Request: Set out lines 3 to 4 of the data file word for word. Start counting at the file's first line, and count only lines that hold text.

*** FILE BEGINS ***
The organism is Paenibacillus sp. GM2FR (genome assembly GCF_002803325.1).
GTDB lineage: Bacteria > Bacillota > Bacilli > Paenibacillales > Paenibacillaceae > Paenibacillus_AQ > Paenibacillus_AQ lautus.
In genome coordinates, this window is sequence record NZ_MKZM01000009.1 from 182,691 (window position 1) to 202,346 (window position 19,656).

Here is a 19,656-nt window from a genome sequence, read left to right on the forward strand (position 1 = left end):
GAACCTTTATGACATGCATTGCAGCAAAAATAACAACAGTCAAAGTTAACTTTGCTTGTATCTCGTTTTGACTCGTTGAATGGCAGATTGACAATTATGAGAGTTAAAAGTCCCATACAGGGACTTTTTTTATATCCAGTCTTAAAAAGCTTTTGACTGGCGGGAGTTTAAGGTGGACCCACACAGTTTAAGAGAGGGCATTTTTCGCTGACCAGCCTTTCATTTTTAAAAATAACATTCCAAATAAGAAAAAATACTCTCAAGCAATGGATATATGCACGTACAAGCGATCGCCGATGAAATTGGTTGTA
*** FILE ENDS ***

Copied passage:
In genome coordinates, this window is sequence record NZ_MKZM01000009.1 from 182,691 (window position 1) to 202,346 (window position 19,656).

Here is a 19,656-nt window from a genome sequence, read left to right on the forward strand (position 1 = left end):